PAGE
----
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Posted on: October 3, 2018

Tips on Vetting Contractors for Recovery Work

The University of North Carolina at Chapel Hill's School of Government offers the following tips and resources to help citizens with vetting contractors to conduct repairs:


FEMA's Beware of Fraud and Scams: https://www.fema.gov/news-release/2018/09/21/beware-fraud-and-scams 
NC Department of Justice Tips on Home Repair: https://www.ncdoj.gov/Consumer/Home-Repair-and-Home-Products/Home-Improvement.aspx 
NC Department of Justice Tips on Disaster Repair: https://www.ncdoj.gov/Consumer/Home-Repair-and-Home-Products/Disaster-Repair.aspx 
NC's Price Gouging Law: https://www.ncdoj.gov/getdoc/aedaa1df-3977-4106-9954-9e92b6f1cce9/Price-Gouging.aspx 
NC Department of Justice Tips on Roof Repair Scams: https://www.ncdoj.gov/getdoc/669f9d67-f516-4e29-9123-0d9b26ad9061/Roofers.aspx 
NC Department of Justice Tips on Tree Removal Scams: https://www.ncdoj.gov/getdoc/6b6e490d-b2c5-40e5-b6f4-8a7a964d9dbe/Tree-Removal.aspx 

If your citizens feel that they are being scammed or gouged on pricing, they can call the NCDOJ Consumer Protection Division at 1-877-5-NO-SCAM.  This office can also tell you whether previous complaints have been filed against a company or vendor, which is a pretty good indication that the company or vendor isn't reputable.

In addition, most homeowners insurance companies can provide information and guidance on contractor scams, so property owners should contact their insurance companies if they have any questions or concerns.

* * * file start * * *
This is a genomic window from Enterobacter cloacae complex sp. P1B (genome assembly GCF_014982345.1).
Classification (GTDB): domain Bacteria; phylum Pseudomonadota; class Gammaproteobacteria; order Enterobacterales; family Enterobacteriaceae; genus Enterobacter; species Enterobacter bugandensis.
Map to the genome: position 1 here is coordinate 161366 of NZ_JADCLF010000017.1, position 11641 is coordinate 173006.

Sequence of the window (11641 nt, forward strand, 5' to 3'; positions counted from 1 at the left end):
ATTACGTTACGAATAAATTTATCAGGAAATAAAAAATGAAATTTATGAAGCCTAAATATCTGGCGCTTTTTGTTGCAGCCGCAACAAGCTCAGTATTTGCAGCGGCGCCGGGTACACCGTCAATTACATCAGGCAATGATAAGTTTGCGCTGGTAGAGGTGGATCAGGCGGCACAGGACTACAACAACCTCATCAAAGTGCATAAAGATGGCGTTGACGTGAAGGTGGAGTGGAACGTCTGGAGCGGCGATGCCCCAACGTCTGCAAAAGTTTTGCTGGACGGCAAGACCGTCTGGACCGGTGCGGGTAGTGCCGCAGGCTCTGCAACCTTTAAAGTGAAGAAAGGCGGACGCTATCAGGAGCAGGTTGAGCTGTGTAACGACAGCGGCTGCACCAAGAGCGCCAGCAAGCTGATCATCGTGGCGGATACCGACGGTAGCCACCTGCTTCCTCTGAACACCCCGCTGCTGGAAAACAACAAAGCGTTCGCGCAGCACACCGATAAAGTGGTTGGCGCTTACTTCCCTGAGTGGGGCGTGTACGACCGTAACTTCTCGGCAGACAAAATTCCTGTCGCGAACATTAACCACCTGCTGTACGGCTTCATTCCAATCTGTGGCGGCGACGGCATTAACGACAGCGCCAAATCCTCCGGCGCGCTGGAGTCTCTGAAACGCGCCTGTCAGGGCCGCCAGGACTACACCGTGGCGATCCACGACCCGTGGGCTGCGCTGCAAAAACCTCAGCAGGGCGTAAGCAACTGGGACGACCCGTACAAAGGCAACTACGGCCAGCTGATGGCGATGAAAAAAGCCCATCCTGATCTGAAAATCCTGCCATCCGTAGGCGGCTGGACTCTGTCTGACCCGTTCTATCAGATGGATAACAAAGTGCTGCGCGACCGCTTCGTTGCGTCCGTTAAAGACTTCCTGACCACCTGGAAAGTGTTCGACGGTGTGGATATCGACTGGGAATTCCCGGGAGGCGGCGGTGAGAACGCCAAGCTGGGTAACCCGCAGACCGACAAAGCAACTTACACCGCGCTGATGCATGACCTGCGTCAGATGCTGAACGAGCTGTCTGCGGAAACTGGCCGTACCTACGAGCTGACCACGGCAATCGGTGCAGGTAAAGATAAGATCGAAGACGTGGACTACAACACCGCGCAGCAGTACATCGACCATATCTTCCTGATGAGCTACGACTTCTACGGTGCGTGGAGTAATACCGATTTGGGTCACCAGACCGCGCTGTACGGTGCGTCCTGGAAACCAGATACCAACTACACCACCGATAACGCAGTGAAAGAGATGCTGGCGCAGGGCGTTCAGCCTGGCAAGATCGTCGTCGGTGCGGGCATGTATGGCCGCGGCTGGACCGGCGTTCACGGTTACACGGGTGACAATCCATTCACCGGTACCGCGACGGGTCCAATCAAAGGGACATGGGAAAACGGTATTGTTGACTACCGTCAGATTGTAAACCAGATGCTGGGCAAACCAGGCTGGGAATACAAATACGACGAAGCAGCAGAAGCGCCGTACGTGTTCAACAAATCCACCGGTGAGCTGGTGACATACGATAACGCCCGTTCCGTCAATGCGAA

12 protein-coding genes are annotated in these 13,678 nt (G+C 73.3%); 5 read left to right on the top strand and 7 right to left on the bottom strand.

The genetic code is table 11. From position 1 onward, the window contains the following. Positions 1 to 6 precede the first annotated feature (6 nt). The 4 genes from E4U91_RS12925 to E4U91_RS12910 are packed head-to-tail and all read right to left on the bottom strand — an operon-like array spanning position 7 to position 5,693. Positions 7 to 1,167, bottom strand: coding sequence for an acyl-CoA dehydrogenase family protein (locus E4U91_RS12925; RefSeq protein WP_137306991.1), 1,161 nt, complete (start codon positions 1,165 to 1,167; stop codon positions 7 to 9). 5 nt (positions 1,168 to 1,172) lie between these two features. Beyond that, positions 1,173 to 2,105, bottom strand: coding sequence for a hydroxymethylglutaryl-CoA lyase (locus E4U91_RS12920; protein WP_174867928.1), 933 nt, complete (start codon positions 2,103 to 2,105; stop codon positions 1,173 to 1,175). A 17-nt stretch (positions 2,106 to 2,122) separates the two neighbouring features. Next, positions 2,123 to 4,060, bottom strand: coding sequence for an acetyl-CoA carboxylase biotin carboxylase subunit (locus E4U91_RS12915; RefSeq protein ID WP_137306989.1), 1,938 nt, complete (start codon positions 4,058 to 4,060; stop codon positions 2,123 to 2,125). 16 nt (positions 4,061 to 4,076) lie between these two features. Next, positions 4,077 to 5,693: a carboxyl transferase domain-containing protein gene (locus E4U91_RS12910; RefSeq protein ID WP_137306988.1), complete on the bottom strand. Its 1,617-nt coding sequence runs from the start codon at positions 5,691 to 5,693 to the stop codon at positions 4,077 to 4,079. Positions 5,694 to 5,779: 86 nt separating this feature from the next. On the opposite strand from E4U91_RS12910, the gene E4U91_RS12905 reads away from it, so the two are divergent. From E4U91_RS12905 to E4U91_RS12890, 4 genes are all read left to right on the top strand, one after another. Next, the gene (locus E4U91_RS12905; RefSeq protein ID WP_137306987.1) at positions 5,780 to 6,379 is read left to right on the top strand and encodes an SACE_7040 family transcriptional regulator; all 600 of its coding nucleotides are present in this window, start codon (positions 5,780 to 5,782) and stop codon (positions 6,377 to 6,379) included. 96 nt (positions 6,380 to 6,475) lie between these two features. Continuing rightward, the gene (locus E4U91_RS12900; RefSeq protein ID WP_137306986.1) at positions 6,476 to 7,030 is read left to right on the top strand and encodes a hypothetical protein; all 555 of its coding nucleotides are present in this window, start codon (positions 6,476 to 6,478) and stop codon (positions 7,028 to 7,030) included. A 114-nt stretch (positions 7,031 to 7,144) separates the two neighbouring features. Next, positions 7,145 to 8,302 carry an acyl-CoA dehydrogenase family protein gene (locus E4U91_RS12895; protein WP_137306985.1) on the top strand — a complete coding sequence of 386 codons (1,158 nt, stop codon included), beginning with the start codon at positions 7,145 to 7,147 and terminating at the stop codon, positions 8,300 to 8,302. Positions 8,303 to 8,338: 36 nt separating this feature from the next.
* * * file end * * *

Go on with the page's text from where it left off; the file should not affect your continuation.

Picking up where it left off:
A final tip under NC law (Chapter 87), any construction or repair work on residential or commercial property (or government property for that matter) costing $30,000 or more must be performed by a contractor who hold a valid general contractor's license issued in this state (an out-of-state license is not acceptable unless the contractor has gained licensure reciprocity in this state). Performing construction or repair work without proper licensure is punishable as a Class 1 misdemeanor.  One of the best ways a property owner can protect himself or herself is to ask a contractor for a copy of his license.  If they happily gives it to you, then it increases the likelihood that the company/contractor is legit, although the property owner should double check it by doing a quick license search on the NC Licensing Board for General Contractors website https://nclbgc.org/search/license.  If the contractor tries to convince you that licensure isn't required or shows you an out-of-state license, end the conversation.

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